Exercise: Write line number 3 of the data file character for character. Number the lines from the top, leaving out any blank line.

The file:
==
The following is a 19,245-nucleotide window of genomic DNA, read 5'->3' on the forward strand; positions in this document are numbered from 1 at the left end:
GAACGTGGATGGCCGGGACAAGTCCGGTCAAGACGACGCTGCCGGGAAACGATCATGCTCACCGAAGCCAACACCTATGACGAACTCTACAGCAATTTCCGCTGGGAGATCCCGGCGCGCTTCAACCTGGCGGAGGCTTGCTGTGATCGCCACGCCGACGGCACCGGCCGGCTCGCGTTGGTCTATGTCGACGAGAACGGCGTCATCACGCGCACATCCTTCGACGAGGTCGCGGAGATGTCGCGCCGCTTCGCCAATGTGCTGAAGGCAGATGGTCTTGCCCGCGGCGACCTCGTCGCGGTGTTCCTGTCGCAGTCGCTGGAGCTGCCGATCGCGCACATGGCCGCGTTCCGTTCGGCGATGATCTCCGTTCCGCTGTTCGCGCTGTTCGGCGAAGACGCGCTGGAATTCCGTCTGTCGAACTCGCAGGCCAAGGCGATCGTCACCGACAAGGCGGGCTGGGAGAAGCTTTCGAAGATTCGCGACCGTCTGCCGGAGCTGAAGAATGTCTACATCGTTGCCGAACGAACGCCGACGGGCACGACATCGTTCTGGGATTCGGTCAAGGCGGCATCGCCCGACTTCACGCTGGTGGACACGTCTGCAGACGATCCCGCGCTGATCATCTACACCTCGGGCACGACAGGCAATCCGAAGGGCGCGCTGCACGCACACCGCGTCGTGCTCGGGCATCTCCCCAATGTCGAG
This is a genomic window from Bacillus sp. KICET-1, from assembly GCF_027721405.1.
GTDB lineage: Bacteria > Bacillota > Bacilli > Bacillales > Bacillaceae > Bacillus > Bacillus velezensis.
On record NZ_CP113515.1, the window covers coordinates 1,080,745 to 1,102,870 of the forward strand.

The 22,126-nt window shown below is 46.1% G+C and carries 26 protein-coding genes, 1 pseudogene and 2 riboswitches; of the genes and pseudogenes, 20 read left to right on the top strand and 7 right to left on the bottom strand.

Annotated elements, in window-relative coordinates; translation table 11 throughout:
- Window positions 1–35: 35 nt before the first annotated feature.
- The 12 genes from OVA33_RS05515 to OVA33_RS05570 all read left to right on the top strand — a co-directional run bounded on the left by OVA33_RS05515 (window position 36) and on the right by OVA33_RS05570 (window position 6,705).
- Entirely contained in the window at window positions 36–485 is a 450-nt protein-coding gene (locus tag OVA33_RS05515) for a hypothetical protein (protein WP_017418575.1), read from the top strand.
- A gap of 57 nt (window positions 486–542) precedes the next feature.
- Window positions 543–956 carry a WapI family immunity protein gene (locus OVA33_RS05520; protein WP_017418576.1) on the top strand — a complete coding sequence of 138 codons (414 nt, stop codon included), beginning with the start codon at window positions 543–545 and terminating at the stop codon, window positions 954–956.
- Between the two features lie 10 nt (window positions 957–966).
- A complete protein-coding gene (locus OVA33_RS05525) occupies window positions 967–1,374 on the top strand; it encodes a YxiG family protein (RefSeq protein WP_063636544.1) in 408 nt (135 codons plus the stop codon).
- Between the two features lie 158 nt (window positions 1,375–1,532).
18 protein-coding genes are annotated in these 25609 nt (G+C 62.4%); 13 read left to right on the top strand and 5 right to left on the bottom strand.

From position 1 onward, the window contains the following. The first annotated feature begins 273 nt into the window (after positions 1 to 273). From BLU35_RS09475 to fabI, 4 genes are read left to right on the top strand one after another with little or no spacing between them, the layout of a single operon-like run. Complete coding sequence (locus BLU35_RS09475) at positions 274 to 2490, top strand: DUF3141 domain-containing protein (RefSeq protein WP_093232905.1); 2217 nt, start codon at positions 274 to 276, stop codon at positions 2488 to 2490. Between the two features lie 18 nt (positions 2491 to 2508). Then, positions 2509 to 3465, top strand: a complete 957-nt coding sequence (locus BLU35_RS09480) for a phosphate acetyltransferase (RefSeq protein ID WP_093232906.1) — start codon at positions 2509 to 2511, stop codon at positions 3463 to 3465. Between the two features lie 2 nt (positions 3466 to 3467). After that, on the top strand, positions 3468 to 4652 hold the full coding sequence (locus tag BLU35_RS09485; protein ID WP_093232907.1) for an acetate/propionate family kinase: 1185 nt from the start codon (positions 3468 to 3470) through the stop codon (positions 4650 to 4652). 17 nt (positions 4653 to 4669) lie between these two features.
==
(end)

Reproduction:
This is a genomic window from Bacillus sp. KICET-1, from assembly GCF_027721405.1.